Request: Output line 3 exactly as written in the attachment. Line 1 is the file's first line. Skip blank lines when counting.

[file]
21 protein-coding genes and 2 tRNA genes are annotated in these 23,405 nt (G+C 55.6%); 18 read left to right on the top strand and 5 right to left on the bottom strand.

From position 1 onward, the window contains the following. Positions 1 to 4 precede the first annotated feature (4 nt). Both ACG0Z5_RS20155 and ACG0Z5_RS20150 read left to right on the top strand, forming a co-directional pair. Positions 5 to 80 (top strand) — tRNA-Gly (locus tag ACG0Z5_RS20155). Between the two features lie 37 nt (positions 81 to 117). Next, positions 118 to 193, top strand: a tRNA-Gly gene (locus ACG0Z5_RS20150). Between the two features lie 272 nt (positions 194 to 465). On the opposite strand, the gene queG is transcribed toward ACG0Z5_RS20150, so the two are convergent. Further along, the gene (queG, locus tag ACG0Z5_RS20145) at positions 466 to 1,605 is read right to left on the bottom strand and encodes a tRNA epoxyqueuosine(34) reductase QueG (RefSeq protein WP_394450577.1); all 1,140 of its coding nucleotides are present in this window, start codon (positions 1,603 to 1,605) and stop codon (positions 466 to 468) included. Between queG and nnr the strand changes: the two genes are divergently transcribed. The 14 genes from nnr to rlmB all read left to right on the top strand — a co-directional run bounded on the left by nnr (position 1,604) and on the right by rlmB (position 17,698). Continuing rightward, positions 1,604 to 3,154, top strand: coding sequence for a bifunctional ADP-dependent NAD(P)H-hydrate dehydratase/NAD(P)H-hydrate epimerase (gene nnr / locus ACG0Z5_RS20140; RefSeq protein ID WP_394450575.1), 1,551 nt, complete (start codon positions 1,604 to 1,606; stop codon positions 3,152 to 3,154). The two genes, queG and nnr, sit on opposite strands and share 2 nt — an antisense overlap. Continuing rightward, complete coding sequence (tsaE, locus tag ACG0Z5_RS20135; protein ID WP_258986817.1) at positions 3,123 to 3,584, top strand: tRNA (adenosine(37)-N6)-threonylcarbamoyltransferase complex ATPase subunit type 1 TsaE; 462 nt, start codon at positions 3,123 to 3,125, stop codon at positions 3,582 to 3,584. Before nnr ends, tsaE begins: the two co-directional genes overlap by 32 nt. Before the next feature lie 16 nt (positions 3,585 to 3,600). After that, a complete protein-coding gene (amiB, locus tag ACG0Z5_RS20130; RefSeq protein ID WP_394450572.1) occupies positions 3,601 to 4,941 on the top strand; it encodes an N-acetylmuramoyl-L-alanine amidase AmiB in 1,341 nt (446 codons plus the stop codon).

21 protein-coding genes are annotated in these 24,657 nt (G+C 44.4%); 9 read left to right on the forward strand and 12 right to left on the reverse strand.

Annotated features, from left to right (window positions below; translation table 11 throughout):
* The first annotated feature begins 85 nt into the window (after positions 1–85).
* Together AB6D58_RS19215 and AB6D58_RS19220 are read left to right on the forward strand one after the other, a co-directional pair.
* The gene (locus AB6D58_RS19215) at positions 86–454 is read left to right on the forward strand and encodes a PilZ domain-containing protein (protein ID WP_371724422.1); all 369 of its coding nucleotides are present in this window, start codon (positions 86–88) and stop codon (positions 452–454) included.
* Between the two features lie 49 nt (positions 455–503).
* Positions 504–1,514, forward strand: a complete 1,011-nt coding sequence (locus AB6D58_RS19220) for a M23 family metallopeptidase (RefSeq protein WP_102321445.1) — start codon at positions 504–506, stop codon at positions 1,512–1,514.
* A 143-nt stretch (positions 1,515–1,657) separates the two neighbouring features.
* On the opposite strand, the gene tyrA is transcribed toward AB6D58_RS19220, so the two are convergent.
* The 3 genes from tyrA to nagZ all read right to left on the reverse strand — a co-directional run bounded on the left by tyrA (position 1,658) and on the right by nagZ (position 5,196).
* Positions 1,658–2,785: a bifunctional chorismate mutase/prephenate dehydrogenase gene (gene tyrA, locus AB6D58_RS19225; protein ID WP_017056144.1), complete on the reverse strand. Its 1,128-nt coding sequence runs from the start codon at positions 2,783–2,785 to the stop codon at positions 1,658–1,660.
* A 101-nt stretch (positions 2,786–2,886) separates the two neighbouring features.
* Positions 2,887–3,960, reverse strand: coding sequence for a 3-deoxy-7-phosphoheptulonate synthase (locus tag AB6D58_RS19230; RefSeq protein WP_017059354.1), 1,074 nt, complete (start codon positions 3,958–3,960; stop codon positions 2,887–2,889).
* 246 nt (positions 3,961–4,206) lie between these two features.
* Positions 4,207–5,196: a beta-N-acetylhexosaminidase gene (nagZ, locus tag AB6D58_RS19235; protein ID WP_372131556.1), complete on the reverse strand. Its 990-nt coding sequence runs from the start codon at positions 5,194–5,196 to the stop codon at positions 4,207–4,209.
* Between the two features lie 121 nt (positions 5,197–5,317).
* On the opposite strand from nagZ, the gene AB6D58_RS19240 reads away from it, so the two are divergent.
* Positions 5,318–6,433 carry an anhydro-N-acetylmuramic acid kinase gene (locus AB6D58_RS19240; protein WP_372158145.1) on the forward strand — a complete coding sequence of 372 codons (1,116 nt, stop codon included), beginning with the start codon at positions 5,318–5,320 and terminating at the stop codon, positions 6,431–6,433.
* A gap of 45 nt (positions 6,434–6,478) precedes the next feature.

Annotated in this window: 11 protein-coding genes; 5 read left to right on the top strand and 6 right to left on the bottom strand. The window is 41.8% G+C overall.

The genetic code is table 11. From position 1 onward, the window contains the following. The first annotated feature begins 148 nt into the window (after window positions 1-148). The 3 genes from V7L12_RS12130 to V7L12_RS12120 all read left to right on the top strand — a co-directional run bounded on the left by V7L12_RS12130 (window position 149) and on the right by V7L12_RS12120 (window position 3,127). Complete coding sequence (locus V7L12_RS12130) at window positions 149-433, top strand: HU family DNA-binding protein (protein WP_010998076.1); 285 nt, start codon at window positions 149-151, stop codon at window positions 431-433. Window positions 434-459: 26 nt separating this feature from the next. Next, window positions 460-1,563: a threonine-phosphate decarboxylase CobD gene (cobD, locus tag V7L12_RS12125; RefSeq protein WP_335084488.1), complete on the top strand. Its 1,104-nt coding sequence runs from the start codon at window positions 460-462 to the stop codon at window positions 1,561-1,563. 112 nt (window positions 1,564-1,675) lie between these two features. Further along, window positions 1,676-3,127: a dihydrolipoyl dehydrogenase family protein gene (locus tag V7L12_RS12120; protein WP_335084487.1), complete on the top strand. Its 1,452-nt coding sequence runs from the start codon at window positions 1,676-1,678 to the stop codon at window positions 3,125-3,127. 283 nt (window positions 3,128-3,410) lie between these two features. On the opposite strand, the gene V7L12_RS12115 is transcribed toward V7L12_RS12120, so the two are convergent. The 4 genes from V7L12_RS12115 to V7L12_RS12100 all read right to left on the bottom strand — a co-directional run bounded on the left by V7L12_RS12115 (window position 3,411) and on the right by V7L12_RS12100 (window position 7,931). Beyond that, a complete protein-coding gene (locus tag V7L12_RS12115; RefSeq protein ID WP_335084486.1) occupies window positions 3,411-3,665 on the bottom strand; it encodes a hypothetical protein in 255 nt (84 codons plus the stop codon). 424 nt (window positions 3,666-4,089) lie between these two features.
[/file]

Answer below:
21 protein-coding genes are annotated in these 24,657 nt (G+C 44.4%); 9 read left to right on the forward strand and 12 right to left on the reverse strand.